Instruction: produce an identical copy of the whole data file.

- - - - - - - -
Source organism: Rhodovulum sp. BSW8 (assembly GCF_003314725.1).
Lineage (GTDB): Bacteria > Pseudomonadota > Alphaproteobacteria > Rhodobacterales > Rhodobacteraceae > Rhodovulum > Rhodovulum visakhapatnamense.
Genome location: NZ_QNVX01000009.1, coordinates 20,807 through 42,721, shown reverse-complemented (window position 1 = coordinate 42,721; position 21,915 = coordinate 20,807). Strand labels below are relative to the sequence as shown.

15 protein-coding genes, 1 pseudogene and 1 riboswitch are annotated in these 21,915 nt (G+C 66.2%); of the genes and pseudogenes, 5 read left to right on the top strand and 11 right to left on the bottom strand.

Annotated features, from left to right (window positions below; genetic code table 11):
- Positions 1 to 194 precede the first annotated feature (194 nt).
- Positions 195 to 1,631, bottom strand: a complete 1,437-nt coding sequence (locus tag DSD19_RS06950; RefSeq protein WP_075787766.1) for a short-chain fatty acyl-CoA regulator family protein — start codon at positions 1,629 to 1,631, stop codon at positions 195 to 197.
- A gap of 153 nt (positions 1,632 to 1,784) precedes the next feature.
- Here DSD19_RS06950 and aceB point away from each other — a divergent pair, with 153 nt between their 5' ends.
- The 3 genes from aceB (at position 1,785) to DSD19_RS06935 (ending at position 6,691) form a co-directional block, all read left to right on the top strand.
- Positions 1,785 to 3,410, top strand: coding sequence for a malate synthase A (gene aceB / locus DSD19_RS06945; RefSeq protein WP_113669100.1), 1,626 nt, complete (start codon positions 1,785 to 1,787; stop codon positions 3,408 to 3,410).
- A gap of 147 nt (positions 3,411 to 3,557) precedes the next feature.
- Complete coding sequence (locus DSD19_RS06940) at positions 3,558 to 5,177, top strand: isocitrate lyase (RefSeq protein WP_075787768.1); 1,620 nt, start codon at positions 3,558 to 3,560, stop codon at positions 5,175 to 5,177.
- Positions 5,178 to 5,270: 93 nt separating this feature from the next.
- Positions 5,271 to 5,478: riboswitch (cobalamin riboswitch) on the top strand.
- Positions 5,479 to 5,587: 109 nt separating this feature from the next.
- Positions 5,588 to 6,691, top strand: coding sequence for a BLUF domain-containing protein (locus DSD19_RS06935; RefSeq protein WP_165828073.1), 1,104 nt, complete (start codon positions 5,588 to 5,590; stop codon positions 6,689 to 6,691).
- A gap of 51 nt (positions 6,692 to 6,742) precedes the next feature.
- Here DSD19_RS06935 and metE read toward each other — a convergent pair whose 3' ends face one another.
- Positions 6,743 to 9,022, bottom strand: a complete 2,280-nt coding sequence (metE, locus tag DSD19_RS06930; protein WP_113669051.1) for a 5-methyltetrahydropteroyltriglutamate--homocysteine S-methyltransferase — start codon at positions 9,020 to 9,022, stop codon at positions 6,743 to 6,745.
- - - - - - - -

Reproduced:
Source organism: Rhodovulum sp. BSW8 (assembly GCF_003314725.1).
Lineage (GTDB): Bacteria > Pseudomonadota > Alphaproteobacteria > Rhodobacterales > Rhodobacteraceae > Rhodovulum > Rhodovulum visakhapatnamense.
Genome location: NZ_QNVX01000009.1, coordinates 20,807 through 42,721, shown reverse-complemented (window position 1 = coordinate 42,721; position 21,915 = coordinate 20,807). Strand labels below are relative to the sequence as shown.

15 protein-coding genes, 1 pseudogene and 1 riboswitch are annotated in these 21,915 nt (G+C 66.2%); of the genes and pseudogenes, 5 read left to right on the top strand and 11 right to left on the bottom strand.

Annotated features, from left to right (window positions below; genetic code table 11):
- Positions 1 to 194 precede the first annotated feature (194 nt).
- Positions 195 to 1,631, bottom strand: a complete 1,437-nt coding sequence (locus tag DSD19_RS06950; RefSeq protein WP_075787766.1) for a short-chain fatty acyl-CoA regulator family protein — start codon at positions 1,629 to 1,631, stop codon at positions 195 to 197.
- A gap of 153 nt (positions 1,632 to 1,784) precedes the next feature.
- Here DSD19_RS06950 and aceB point away from each other — a divergent pair, with 153 nt between their 5' ends.
- The 3 genes from aceB (at position 1,785) to DSD19_RS06935 (ending at position 6,691) form a co-directional block, all read left to right on the top strand.
- Positions 1,785 to 3,410, top strand: coding sequence for a malate synthase A (gene aceB / locus DSD19_RS06945; RefSeq protein WP_113669100.1), 1,626 nt, complete (start codon positions 1,785 to 1,787; stop codon positions 3,408 to 3,410).
- A gap of 147 nt (positions 3,411 to 3,557) precedes the next feature.
- Complete coding sequence (locus DSD19_RS06940) at positions 3,558 to 5,177, top strand: isocitrate lyase (RefSeq protein WP_075787768.1); 1,620 nt, start codon at positions 3,558 to 3,560, stop codon at positions 5,175 to 5,177.
- Positions 5,178 to 5,270: 93 nt separating this feature from the next.
- Positions 5,271 to 5,478: riboswitch (cobalamin riboswitch) on the top strand.
- Positions 5,479 to 5,587: 109 nt separating this feature from the next.
- Positions 5,588 to 6,691, top strand: coding sequence for a BLUF domain-containing protein (locus DSD19_RS06935; RefSeq protein WP_165828073.1), 1,104 nt, complete (start codon positions 5,588 to 5,590; stop codon positions 6,689 to 6,691).
- A gap of 51 nt (positions 6,692 to 6,742) precedes the next feature.
- Here DSD19_RS06935 and metE read toward each other — a convergent pair whose 3' ends face one another.
- Positions 6,743 to 9,022, bottom strand: a complete 2,280-nt coding sequence (metE, locus tag DSD19_RS06930; protein WP_113669051.1) for a 5-methyltetrahydropteroyltriglutamate--homocysteine S-methyltransferase — start codon at positions 9,020 to 9,022, stop codon at positions 6,743 to 6,745.